Comment spam can be the scourge of website owners everywhere – but is not always a bad thing, depending on your point of view. Putting it simply, comment spam is a comment posted on a blog or forum by someone whose sole aim is to gain exposure for a link.
The trend for spamming blogs and forums is widespread, not least because of the plethora of SEO experts and agencies who promote the benefits of inbound links. The more quality links you have pointing to your site, the more popular you will appear to Google and Bing – and popularity translates into a better position in search results. So there is an industry full of people who spend their time posting comments on thousands of websites to try to gain benefit.
For a blog owner, it’s nice to see people commenting on posts, especially if your blog doesn’t attract much in the way of feedback, but do you really want your blog about health food being littered with innocuous posts by people linking to “legal professionals”, “paper manufacturing” or “best R4 card downloads”? If you have a nicely-themed blog, lots of outbound links to irrelevant things may hinder your own rank because they dilute your relevance to your important search terms.
Anyone who spends a lot of time dealing with the worst kind of comment spam will know that most of it seems to be posted from India or China, with a fair amount also coming from other Asian countries. This is because there are many online workers who agree to earn a pittance to post so-called quality links on the web for paying clients who are trying to increase their link count.
We have in fact seen evidence of a top SEO company (one which boasts about its genuine approach to SEO) using this very same practice. Spam traced back to the company was actually posted by someone in Mexico. The SEO agency, when challenged, said it had sub-contracted its client’s work to another company who had perhaps subcontracted it further.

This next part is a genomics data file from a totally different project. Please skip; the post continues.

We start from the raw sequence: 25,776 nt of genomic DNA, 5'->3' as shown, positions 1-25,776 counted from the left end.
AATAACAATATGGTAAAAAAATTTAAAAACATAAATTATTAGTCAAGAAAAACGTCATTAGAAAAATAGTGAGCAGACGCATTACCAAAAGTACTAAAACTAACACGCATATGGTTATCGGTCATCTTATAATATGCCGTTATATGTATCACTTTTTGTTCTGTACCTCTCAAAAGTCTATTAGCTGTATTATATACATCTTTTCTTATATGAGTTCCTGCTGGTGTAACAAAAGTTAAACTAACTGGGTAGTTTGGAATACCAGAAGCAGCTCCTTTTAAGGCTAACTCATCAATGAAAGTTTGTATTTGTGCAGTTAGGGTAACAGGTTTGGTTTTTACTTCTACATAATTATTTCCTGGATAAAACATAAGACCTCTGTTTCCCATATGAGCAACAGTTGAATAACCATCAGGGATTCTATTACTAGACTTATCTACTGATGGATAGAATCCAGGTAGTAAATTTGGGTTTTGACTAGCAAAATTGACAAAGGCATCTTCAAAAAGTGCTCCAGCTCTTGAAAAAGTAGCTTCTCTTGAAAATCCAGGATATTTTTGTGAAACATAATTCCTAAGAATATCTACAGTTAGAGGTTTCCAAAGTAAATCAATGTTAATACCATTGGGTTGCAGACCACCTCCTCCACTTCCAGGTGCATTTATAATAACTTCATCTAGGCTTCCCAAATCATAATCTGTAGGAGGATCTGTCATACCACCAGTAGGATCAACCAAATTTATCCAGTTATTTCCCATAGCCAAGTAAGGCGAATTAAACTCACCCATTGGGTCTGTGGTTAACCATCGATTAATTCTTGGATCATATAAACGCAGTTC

What’s the difference between comment spam and normal comments with links?
Answering this question depends on your own set of values. Here are three examples of common forum posts:
“I just joining this forum. Very nice can’t wait to be speaking with you all guys. Lots of information here.”
“Hey everyone. I have been struggling to find a holiday this year for myself and my family. I had to share this service I found, because it really solved my problem. The site is www.xyztravel.com”
“Nice post, we have also been looking at this issue in our company. You can see our own article about this here [link]…”
In the first example, someone is joining a forum and posting no links. This is typical of a person in India or another Asian country who is well versed in how to bypass your spam rules. Invariably, they will post a few more times, and then edit links into their signature, ensuring it appears in all their previous posts. They know that administrators are often wray of newcomers, so they wait a few posts before they start spamming. The bad English is often an instant giveaway.
In the second example, someone has joined the forum just to post a link to something – nine times out of ten you will find that this person either runs that company or they work for it. When told they are spamming against the rules, they will sometimes say they are just posting useful information – whether you allow them to get away with it is up to you.
The third example is a genuine reply, but it could also be opportunistic spam. Someone with relevant input on your topic replies, which is good, but the link implies they are taking advantage of the opportunity to promote themselves. Some site owners don’t like this (and that’s why the “nofollow” tag was invented, after all), but it is good nevertheless because the link is relevant to the page.
Whether a comment can be considered spam is purely subjective. What is certain is the fact that any site that lets the public post content to it requires constant and careful attention.